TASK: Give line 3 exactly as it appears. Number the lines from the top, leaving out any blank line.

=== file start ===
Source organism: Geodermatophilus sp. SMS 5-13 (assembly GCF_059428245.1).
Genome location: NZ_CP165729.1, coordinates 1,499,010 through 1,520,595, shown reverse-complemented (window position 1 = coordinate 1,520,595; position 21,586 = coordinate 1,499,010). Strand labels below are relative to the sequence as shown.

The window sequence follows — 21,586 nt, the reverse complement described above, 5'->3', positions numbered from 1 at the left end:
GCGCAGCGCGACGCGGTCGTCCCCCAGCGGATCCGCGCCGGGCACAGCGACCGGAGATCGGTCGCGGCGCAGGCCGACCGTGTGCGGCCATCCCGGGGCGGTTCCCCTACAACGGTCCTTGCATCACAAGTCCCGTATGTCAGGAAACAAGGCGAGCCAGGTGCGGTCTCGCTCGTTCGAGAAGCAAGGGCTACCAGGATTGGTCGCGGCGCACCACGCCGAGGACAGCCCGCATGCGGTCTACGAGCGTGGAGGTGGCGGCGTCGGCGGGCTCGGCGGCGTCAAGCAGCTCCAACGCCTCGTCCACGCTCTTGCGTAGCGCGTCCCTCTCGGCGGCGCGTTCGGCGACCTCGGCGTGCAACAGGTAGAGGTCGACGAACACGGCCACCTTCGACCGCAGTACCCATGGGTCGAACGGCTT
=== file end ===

The window sequence follows — 21,586 nt, the reverse complement described above, 5'->3', positions numbered from 1 at the left end: